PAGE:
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Theresa, A Voice for your Pet
Category: Cat
Satisfied Customers: 8007
Experience:  19+ years in animal medicine as a veterinary technician
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Cat has really foul smelling stools. What could be ...

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Cat has really foul smelling stools. What could be possible reasons?

Are the stools normal otherwise?

No blood? solid? Not too hard or too soft?

What type of food are you feeding?


Customer: replied 9 years ago.
Reply to Theresa's Post: No visible blood in stools. Stools can be best described as mushy piles--not formed but not really diarrhea. Per local vet we are feeding cat "kitten food" to help him gain some weight. Using brands Innova, Evo, Triumph, and Wellness.

One thing I would like for you to do is having at least one more stool sample checked on him. There are protozoan infections like giardia and coccidia that can be difficult to find under the microscope in a vets office mostly because these are shed at different intervals. One can be negative one day and then positive the next. You might even ask the vet to consider sending home a wormer called Albon and Flagyl for the loose stools to see if this corrects the problem. I believe it will with him being a stray at one time this is very likely an issue.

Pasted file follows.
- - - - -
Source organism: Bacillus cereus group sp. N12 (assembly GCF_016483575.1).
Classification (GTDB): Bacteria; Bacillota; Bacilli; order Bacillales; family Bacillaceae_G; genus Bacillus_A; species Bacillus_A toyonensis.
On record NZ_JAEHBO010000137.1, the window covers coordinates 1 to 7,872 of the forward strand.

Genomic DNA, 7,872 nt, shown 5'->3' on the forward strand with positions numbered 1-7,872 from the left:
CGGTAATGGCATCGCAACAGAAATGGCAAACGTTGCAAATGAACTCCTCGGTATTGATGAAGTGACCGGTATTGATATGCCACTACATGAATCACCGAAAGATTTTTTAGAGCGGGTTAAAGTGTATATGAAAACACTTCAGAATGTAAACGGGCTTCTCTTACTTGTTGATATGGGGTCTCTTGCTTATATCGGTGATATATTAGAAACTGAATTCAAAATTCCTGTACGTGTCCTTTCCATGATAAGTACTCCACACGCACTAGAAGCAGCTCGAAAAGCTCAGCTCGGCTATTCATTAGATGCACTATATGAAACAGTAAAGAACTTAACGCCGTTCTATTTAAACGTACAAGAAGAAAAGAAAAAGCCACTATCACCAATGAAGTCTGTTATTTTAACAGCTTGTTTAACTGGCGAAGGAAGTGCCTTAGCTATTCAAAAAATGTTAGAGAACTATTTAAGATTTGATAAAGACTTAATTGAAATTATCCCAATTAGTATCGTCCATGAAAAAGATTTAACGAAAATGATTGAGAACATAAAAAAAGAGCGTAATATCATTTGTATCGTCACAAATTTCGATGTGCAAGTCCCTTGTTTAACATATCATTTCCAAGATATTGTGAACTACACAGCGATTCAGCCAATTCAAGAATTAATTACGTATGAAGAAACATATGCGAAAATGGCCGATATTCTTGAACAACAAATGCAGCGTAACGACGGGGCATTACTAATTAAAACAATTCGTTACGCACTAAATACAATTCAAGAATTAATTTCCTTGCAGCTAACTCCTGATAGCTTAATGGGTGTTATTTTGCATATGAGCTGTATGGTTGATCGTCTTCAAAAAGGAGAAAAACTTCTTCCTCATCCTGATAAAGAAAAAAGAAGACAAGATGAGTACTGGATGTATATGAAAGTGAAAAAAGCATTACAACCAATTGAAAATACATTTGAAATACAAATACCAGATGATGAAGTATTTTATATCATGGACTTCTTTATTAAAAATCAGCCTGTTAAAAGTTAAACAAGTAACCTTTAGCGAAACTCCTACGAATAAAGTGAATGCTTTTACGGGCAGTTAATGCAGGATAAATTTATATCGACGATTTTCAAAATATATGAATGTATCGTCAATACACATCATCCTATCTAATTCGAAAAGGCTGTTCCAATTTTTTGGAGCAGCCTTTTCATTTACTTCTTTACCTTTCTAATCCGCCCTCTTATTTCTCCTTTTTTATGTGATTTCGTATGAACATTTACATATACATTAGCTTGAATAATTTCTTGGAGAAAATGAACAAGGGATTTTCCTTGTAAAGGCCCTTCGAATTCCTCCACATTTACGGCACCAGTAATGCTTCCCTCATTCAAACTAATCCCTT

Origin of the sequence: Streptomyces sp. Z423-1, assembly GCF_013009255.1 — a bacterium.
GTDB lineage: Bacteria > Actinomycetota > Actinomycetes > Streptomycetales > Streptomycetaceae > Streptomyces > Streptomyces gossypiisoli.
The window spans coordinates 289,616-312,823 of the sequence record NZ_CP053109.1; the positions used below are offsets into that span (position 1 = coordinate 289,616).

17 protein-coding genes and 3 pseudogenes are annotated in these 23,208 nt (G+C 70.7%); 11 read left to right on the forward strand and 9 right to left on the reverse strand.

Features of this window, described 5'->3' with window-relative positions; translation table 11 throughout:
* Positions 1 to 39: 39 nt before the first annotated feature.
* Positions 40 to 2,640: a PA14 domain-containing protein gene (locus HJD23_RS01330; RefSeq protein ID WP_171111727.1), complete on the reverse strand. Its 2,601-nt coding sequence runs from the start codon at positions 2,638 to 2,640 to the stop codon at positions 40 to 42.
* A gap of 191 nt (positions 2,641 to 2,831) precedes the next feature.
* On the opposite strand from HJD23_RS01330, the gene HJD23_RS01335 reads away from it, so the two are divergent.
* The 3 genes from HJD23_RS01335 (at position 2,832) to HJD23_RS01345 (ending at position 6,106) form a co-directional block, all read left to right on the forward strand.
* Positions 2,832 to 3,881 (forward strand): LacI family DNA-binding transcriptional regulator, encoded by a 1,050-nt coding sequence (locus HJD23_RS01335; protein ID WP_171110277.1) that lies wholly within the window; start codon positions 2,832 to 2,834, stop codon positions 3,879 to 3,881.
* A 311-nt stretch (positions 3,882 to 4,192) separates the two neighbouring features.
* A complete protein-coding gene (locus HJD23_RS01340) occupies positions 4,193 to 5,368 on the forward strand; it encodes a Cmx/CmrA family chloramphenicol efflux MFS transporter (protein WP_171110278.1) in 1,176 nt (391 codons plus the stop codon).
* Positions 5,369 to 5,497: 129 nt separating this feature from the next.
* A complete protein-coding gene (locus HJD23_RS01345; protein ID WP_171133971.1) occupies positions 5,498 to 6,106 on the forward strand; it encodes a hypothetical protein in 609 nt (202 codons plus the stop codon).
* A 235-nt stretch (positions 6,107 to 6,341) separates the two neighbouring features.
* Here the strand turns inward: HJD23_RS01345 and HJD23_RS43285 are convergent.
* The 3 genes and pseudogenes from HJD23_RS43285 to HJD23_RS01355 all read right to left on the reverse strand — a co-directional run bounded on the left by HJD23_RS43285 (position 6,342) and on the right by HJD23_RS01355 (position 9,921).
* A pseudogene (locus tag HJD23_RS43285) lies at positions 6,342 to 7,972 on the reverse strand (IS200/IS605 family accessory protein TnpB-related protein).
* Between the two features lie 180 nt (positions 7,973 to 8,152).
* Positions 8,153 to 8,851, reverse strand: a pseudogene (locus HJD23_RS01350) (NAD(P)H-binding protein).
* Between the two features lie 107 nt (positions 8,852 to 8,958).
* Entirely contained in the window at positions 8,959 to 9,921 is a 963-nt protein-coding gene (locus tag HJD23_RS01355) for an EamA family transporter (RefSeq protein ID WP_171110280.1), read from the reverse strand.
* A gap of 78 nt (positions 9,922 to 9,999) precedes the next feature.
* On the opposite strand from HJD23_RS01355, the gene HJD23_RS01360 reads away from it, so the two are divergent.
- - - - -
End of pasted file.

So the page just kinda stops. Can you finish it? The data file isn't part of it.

The other issue you have here is that kitten food in an adult cat can cause some intestinal problems including the loose stools and since this is such a dramatic change from what he used to be eating birds, mice, etc it can take some time for his digestive tract to adjust to it. Since you are not seeing his ribs as well anymore you might just want to switch him over to adult food now because cats who are indoors can plump up rather quickly anyway.

One other thing you can do to help is add some plain uncultured yogurt to his food once a day. This will help to replace the bacterial flora to his gut and MAY improve the consistency of his stools.


Theresa and 3 other Cat Specialists are ready to help you
Customer: replied 9 years ago.
Forgot to advise that he has tested negative for giardia but have not tested for coccidia. While I can certainly switch him to adult food and also add some yogurt daily to his food, I got to remembering that two cats I had in the past, who lived well into seniorhood, each developed the same "mushy piles" for stools as they got older (say 15+) even though they had no dietary or lifestyle changes. I'm not terribly familiar with feline pathophysiology and so was wondering whether such a substantial change in stool quality might have any relation to declining kidney or liver function, or digestive processes such as pancreatic or biliary function.

The simpliest issue to rule out would be the coccidia. However, one condition that can cause these soft serve stools is hyperthyroidism. Other symptoms you may notice is an increase in appetite and weight loss. If you are up for it you might want to consider testing for this. Liver disease also causes soft stools but in most cases when you are to this point you will also notice jaundice, no appetite and vomiting. Diarrhea is unlikely in kidney disease.